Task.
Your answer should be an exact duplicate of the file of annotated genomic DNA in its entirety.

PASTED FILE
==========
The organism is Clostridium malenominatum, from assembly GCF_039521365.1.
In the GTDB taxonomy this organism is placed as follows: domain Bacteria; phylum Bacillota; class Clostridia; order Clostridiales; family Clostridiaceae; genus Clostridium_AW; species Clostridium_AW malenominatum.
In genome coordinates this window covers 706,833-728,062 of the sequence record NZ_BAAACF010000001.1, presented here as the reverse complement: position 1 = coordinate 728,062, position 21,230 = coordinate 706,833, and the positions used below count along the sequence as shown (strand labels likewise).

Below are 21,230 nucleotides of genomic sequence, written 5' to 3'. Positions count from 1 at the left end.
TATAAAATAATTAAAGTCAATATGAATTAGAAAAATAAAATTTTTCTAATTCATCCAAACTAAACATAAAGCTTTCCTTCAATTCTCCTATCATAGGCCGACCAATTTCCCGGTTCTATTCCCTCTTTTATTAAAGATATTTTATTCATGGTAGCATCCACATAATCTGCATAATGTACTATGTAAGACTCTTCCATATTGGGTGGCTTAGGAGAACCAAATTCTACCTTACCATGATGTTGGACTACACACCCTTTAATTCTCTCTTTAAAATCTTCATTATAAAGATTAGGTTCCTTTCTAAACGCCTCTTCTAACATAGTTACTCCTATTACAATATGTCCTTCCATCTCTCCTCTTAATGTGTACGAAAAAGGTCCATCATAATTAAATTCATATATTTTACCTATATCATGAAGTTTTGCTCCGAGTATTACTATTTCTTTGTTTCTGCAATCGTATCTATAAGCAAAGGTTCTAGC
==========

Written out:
The organism is Clostridium malenominatum, from assembly GCF_039521365.1.
In the GTDB taxonomy this organism is placed as follows: domain Bacteria; phylum Bacillota; class Clostridia; order Clostridiales; family Clostridiaceae; genus Clostridium_AW; species Clostridium_AW malenominatum.
In genome coordinates this window covers 706,833-728,062 of the sequence record NZ_BAAACF010000001.1, presented here as the reverse complement: position 1 = coordinate 728,062, position 21,230 = coordinate 706,833, and the positions used below count along the sequence as shown (strand labels likewise).

Below are 21,230 nucleotides of genomic sequence, written 5' to 3'. Positions count from 1 at the left end.
TATAAAATAATTAAAGTCAATATGAATTAGAAAAATAAAATTTTTCTAATTCATCCAAACTAAACATAAAGCTTTCCTTCAATTCTCCTATCATAGGCCGACCAATTTCCCGGTTCTATTCCCTCTTTTATTAAAGATATTTTATTCATGGTAGCATCCACATAATCTGCATAATGTACTATGTAAGACTCTTCCATATTGGGTGGCTTAGGAGAACCAAATTCTACCTTACCATGATGTTGGACTACACACCCTTTAATTCTCTCTTTAAAATCTTCATTATAAAGATTAGGTTCCTTTCTAAACGCCTCTTCTAACATAGTTACTCCTATTACAATATGTCCTTCCATCTCTCCTCTTAATGTGTACGAAAAAGGTCCATCATAATTAAATTCATATATTTTACCTATATCATGAAGTTTTGCTCCGAGTATTACTATTTCTTTGTTTCTGCAATCGTATCTATAAGCAAAGGTTCTAGC